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Holding Foreign Companies Accountable Act Signed into Law

December 30, 2020

The Holding Foreign Companies Accountable Act (Act), which was signed into law by President Trump on December 18, 2020, amends the Sarbanes-Oxley Act of 2002 (Sarbanes-Oxley) and requires the Securities and Exchange Commission (SEC) to identify reporting public companies using registered public accounting firms located in a foreign country that prevents the Public Company Accounting Oversight Board (PCAOB) from auditing the accounting firm and to prohibit trading of securities of such public companies in U.S. markets after three consecutive non-inspection years. The Act also imposes additional public disclosure obligations on foreign issuers subject to the Act. 

More specifically, the Act imposes the following requirements on the SEC and covered issuers:

According to a statement issued on December 18, 2020, the day the Act was signed by President Trump, SEC Chairman Jay Clayton has directed the SEC staff, in view of the "substantial overlap" of the Act and recommendations made by the President's Working Group on Financial Markets in its July 2020 Report on Protecting United States Investors from Significant Risks from Chinese Companies (PWG Report), "to consider providing a single consolidated proposal for the Commission's consideration on issues related to the PCAOB's access to audit work papers, exchange listing standards, and trading prohibitions." The SEC Chairman has also asked the staff "to consider additional issues relating to the Act's implementation, including how the Act's disclosure requirements can be implemented expeditiously and how any actual or perceived uncertainty can be addressed in a manner consistent with congressional intent as well as investor protection and the fair and orderly operation of our markets."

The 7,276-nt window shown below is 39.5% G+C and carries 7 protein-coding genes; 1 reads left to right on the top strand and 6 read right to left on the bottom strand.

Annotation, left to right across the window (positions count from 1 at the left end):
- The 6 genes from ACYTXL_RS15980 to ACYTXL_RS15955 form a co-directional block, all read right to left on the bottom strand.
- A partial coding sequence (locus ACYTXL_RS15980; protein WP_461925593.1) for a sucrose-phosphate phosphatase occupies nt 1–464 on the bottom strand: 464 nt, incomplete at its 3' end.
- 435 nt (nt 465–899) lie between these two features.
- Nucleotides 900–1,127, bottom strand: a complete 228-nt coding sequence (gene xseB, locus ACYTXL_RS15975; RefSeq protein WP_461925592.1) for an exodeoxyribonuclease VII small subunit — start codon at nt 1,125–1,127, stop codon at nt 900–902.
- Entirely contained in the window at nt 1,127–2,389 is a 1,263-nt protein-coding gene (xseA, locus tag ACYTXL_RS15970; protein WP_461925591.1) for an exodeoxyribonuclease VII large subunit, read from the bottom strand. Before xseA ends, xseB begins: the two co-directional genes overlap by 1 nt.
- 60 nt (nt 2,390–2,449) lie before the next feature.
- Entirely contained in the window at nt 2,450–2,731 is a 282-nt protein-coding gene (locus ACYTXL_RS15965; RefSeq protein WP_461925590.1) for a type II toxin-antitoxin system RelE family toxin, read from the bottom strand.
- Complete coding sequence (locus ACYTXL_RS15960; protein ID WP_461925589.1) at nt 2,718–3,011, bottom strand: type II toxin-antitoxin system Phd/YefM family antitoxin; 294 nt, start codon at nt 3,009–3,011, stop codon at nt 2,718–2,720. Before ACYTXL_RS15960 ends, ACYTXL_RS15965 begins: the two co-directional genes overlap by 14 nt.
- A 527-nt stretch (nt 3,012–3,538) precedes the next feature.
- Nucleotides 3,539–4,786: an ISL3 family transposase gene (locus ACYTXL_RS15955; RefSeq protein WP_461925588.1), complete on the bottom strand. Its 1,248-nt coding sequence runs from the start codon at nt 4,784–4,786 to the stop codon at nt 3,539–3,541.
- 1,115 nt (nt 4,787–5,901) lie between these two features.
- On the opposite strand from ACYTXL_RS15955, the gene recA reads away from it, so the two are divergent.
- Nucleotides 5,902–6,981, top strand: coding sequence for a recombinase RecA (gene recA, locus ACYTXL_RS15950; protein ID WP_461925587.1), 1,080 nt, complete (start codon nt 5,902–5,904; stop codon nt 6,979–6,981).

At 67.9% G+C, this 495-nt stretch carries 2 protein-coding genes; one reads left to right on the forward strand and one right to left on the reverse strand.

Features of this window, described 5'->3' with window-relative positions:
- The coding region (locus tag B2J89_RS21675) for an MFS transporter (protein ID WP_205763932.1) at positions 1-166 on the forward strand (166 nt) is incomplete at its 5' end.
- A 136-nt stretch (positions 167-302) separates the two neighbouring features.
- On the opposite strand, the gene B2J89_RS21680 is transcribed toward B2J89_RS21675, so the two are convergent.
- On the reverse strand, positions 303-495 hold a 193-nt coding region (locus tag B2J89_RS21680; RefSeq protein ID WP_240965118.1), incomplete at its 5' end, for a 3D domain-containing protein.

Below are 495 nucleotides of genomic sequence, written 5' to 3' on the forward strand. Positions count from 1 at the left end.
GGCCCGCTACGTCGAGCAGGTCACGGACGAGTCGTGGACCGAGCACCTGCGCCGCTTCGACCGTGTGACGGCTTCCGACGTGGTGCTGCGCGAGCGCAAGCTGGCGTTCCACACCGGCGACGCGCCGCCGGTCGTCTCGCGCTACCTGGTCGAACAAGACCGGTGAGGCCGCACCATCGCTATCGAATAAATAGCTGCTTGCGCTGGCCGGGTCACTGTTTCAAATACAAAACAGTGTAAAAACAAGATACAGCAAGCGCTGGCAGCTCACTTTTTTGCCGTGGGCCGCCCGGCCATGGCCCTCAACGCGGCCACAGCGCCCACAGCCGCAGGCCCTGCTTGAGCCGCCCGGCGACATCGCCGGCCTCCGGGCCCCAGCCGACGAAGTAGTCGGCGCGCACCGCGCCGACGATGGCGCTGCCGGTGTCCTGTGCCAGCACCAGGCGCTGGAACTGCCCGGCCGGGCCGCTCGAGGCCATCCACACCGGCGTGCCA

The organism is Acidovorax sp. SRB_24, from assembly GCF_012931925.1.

This Act is one of a series of measures passed by the Trump administration focusing on financial investment links between U.S. and China. Last month, President Trump issued an executive order prohibiting American investment in Chinese military companies. For details, see our previous alert available at And last week, the U.S. Department of Commerce Bureau of Industry and Security (BIS) issued the Military End User List providing a "first tranche" of over 100 designated military end users from China and Russia for restricting exports to the two countries. For details, see our previous alert available at

The Act is available at If you have any questions about the Act, please contact the authors or your Miller Canfield attorney.